Christmas wreaths and social circles overlap in Alpine
December 18, 2006
Alpine County’s librarians and their supporters gathered on Saturday for their annual holiday party.
“We are a library circle; a circle composed of library staff, library commissioners, the county archivist and officers of Friends of the Library,” said Alpine County Librarian Bessie Platten.
Platten’s words conjured up visions of circles of Alpiners who gather together for various reasons.
Alpine County officials and employees serving on various boards and commissions are entwined with citizens into social circles that function as an additional form of government.
While my husband was hanging our Christmas wreath, images of wreaths of people overlapping in their holiday activities flashed through my mind.
The potluck lunch last Saturday of the library circle celebrated the season and the anticipated arrival of the new bookmobile in January.
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The Fifty Plus Club also celebrated the season with a potluck lunch in the multipurpose room at the Early Learning Center on Dec. 14.
Alpine County Public Health Officer Dr. Richard Harvey entertained the circle of friends by presenting a slide show of his travels with Starquest Expeditions.
The travel company had asked our “Doc” Harvey to be the physician on a tour that highlighted trade crossroads of the world.
The motto of the touring company is to provide “innovative journeys to legendary places,” and as we followed his airborne trail from Iceland to Armenia, Mongolia, Cambodia, Bhutan, India, Ethiopia, Mali, Libya, Malta and back to Iceland, these ancient marketplaces were brought to life.
After the tour-talk, Alpine County Director of Health and Human Services Cindy Hannah formed a gift-exchange circle and read a story about “Lefty” to the amusement of all participants.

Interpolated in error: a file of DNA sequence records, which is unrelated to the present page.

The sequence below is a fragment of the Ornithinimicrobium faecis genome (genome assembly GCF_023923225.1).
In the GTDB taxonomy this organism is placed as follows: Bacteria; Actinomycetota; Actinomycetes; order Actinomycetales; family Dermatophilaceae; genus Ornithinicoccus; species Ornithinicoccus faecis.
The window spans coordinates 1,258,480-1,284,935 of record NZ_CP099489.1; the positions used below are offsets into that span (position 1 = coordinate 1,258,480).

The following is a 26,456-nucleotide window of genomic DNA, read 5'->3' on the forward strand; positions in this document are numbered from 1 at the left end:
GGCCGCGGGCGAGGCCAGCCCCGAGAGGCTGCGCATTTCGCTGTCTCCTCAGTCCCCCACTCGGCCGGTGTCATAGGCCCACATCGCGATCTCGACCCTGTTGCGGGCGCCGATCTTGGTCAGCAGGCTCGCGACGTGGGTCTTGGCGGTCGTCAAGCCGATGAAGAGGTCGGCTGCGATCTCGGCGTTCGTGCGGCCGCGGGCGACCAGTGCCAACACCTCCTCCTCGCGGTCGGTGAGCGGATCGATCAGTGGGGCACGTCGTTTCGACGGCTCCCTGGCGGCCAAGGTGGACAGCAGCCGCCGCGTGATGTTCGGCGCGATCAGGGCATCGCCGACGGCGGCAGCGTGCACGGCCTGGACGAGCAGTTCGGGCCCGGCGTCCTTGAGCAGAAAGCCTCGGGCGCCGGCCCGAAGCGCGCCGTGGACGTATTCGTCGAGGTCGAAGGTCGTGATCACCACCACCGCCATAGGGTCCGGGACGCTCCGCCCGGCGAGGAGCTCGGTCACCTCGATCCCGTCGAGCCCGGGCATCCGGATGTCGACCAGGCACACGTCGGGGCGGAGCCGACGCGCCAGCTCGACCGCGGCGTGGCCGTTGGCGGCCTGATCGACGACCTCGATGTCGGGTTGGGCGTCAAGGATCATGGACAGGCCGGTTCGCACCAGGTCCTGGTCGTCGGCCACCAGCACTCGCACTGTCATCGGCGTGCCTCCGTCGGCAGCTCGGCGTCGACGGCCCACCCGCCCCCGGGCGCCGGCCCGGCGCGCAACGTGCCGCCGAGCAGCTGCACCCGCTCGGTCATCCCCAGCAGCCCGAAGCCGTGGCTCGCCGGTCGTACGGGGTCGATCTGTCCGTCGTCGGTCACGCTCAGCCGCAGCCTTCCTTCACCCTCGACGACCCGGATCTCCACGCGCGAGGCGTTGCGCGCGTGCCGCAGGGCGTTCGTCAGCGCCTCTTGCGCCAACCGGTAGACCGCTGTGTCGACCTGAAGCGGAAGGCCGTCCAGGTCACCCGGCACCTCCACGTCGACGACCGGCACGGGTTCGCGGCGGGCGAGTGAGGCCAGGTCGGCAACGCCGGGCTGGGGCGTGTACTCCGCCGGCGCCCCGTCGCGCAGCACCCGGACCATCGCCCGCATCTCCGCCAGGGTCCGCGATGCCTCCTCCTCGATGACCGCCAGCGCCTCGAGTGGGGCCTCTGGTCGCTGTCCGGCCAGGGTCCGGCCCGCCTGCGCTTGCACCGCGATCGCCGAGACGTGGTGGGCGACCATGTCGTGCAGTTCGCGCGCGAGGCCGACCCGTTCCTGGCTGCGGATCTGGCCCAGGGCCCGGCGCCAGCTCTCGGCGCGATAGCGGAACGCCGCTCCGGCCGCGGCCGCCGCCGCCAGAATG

Whenever the words left or right were spoken by Hannah, the gifts were shifted to the left or right so that the gifts were circumnavigated anonymously.
Often I hear people speak of coming full circle. Does that mean doing a turnaround? Whatever it means, we’re doing it.
Our place was for sale, and we were trying to be brave about moving to the east coast where some of our kids live.
But we’ve lived in Markleeville for a long time – 33 years – and we don’t want to leave this beautiful mountain community.
We’re decided to stay and keep on participating in the social circles that shift and swirl around us.
We’ll continue to wonder how the winter willows flock themselves with snow, appreciate the spring budding of the aspens, enjoy the sight of the verdant summer pasture and be awestruck by the spectacular autumn colors.
n Gina Gigli is a Markleeville resident. Reach her at http://www.villagigli.com.
Alpine County Librarian Bessie Platten, Information Access Coordinator Rita Lovell, Archivist Nancy Thornburg, Library Commissioner Irving Krauss share food-for-thought at library luncheon.
Alpine County Public Health Officer Dr. Richard Harvey shows the Fifty Plus Club photos of his trip to legendary places.